Tyler in the NYT Sunday:
The last 20 years have brought the world more trade, more globalization and more economic growth than in any previous such period in history. … Despite all these gains, the prevailing intellectual tendency these days is to apologize for free trade. A common claim is that trade liberalization should proceed only if it is accompanied by new policies to retrain displaced workers or otherwise ameliorate the consequences of economic volatility. …
What’s really happening is that many people, whether in the United States or abroad, are unduly suspicious about economic relations with foreigners. These complaints stem from basic human nature – namely, our tendency to divide people into "in groups" and "out groups" and to elevate one and to demonize the other. Americans fear that foreigners will rise at their expense or "control" some aspects of the economy.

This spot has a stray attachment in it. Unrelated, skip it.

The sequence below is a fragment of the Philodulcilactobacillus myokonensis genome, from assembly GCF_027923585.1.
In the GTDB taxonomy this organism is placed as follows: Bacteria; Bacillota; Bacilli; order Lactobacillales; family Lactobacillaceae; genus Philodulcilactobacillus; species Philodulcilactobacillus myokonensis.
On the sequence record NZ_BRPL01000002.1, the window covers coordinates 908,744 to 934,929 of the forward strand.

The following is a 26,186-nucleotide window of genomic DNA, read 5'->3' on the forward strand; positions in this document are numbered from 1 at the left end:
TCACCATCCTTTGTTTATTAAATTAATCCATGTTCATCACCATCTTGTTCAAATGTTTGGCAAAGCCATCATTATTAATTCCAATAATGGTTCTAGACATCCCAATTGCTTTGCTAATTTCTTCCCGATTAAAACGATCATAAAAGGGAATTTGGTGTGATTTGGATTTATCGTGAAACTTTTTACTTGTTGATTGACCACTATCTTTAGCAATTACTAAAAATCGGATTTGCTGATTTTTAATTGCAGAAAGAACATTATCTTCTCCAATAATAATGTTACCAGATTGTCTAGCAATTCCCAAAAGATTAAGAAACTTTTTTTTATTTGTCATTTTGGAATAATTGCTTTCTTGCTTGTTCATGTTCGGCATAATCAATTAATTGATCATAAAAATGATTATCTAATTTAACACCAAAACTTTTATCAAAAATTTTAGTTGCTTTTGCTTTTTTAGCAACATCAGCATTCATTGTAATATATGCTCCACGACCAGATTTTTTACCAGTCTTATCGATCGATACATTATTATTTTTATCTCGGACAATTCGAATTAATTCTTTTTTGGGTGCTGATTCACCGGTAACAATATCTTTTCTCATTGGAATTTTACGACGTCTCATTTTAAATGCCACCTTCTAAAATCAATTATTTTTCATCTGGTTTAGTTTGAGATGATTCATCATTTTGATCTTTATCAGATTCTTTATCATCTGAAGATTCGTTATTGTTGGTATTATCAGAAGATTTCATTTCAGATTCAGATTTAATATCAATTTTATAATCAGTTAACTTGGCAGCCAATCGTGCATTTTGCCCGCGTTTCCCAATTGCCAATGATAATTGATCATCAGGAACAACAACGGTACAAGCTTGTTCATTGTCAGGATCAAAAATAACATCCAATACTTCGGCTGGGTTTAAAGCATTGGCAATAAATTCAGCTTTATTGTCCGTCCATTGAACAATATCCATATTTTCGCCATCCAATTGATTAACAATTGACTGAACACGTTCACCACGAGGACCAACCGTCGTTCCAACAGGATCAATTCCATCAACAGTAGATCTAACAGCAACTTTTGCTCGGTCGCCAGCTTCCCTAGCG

Only on his blog does Tyler make his best point:
Virtually all of the "second best worrying" about trade could be applied also — in fact more so — to technical progress. Or to trade across the fifty states. Yet when it comes to foreigners, the worries acquire a more dangerous credibility. That is the real second best problem, not any theorem you might derive about trade and externalities.
Nothing new here, but its worth a reminder from time to time.